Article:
Topic 5: Trump didn’t create post-truth politics – he just made it great again

It is convenient for us to blame Trump-style populism for the noisy post-truth[1] era we now need to navigate. However, we’ve also learnt that it’s not particularly constructive to view this phenomenon simply as the interplay of lying politicians and a gullible populace.

Through the way we relate to, participate in and are influenced by the post-truth environment, have we been complicit in creating and normalising it? What role(s) have we personally played in the ascendancy of the post-truth era and what do we do about it?

Background reading/listening:

1. This article suggests we do our homework on the origins of the post-truth era (7 min read)

2. If the post-truth construction is ‘elitist and obnoxious’, as this article suggests, are we (by persisting with this language) inadvertently deepening the divide between the conservative right and the progressive left? (5 min read)

3. Our inherent confirmation bias is further narrowing the way we seek out, consume and share news: (4 min audio clip)

[1] For the purpose of this discussion, we will use philosopher Kathleen Higgins’ explanation of post-truth:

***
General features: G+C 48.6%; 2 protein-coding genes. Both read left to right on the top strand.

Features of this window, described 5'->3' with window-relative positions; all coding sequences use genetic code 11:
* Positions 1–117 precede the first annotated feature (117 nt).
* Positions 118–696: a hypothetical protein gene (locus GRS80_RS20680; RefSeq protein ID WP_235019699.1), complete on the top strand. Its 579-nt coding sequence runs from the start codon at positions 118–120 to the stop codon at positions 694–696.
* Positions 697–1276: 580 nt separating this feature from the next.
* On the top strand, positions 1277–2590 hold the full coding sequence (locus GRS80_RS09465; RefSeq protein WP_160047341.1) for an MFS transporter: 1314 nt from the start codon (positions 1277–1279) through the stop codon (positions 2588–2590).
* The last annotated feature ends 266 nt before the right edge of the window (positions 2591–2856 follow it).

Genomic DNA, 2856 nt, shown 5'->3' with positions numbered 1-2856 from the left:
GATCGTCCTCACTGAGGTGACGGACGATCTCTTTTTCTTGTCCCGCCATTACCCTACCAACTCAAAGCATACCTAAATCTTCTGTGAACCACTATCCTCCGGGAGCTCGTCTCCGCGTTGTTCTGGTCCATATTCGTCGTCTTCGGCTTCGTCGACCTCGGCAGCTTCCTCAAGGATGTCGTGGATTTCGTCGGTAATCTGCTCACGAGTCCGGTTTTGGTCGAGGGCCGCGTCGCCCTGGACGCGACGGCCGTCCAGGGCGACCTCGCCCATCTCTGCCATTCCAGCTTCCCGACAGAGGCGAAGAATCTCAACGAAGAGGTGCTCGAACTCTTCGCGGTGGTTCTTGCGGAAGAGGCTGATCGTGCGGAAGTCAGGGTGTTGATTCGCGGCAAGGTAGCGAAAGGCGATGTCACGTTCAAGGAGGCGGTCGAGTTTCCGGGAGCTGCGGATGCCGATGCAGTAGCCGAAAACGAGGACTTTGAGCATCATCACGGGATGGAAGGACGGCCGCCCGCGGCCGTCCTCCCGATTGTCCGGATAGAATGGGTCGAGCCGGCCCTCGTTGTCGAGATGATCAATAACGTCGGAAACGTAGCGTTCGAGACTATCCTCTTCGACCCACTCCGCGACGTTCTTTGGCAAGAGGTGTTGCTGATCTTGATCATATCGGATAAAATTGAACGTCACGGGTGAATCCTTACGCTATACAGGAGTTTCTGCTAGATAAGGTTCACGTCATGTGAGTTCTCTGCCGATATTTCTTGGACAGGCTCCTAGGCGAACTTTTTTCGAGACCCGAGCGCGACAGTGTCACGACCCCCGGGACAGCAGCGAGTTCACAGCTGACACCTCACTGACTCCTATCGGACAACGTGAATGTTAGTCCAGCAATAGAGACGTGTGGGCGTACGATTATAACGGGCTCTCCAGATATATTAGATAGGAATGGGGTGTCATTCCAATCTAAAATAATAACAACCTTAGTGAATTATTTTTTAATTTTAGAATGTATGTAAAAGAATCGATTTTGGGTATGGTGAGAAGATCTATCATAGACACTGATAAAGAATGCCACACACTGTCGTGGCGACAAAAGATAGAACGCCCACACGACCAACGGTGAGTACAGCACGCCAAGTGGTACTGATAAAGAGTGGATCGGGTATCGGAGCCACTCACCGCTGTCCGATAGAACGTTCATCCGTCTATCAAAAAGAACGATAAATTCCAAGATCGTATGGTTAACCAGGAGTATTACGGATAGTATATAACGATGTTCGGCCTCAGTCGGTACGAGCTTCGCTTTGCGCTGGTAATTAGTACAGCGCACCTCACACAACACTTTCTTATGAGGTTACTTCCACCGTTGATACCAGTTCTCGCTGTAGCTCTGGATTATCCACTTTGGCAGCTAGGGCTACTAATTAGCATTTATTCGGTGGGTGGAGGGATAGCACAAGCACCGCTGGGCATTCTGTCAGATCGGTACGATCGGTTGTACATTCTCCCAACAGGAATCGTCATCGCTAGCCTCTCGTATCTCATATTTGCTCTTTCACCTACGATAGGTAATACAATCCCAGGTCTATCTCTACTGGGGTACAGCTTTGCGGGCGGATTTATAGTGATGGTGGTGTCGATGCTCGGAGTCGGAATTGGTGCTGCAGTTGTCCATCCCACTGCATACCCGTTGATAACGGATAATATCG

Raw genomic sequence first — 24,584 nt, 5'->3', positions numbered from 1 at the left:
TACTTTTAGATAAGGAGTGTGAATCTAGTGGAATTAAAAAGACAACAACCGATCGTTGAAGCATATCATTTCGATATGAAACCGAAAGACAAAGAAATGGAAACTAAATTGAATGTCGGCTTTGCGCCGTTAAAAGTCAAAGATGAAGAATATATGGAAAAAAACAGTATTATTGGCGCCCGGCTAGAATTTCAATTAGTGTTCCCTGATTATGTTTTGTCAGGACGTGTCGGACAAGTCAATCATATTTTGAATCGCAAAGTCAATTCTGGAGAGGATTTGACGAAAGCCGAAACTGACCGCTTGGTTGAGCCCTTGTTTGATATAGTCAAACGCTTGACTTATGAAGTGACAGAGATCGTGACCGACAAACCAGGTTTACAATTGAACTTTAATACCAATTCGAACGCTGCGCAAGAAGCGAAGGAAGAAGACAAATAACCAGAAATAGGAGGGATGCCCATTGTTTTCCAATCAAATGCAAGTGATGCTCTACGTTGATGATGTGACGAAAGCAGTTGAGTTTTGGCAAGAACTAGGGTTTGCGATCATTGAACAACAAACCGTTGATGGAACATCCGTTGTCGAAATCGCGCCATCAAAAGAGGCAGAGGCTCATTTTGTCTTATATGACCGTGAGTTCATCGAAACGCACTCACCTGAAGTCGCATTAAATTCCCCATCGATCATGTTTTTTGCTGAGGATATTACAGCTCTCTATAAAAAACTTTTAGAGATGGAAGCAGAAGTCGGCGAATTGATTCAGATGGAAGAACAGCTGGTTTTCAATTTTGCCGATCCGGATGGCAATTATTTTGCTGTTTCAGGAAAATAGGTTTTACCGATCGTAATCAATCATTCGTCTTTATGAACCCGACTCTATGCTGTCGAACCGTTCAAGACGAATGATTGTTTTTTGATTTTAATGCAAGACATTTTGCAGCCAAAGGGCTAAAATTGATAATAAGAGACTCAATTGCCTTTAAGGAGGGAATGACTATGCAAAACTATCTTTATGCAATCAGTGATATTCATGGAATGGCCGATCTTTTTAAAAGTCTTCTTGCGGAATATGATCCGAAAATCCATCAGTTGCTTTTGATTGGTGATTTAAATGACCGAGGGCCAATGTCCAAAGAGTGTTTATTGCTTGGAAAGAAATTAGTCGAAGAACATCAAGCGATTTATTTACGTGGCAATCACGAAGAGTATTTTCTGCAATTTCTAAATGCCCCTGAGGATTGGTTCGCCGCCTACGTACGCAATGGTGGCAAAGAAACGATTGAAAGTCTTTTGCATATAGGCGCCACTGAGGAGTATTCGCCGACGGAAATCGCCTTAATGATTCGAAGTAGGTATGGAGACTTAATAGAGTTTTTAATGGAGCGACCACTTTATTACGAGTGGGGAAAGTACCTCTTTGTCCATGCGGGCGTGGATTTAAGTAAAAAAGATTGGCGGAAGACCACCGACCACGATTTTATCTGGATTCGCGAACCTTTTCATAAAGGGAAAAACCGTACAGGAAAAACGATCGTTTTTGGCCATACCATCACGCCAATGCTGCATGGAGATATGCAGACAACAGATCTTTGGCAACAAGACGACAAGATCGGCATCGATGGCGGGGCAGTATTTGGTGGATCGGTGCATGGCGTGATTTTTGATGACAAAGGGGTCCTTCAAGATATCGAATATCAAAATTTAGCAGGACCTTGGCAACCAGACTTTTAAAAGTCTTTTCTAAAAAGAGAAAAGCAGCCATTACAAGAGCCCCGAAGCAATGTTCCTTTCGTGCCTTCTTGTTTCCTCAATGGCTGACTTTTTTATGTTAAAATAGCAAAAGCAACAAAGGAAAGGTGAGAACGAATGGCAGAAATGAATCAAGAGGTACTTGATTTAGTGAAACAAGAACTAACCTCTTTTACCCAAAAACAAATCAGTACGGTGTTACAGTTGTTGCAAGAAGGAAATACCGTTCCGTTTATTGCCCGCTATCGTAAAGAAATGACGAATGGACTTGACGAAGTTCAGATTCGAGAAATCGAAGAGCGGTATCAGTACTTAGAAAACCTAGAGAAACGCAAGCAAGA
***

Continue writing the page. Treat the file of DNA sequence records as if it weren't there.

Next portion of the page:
“Post-truth refers to blatant lies being routine across society, and it means that politicians can lie without condemnation. This is different from the cliché that all politicians lie and make promises they have no intention of keeping — this still expects honesty to be the default position. In a post-truth world, this expectation no longer holds.”

Kathleen’s full article is available here: (5 min read)


A&S Bücherland have kindly agreed to host this meetup. Attendees are encouraged to make a 5€ contribution to assist with the venue’s running costs. Additionally, the venue has tea and coffee facilities and a selection of drinks are also available for us to purchase.

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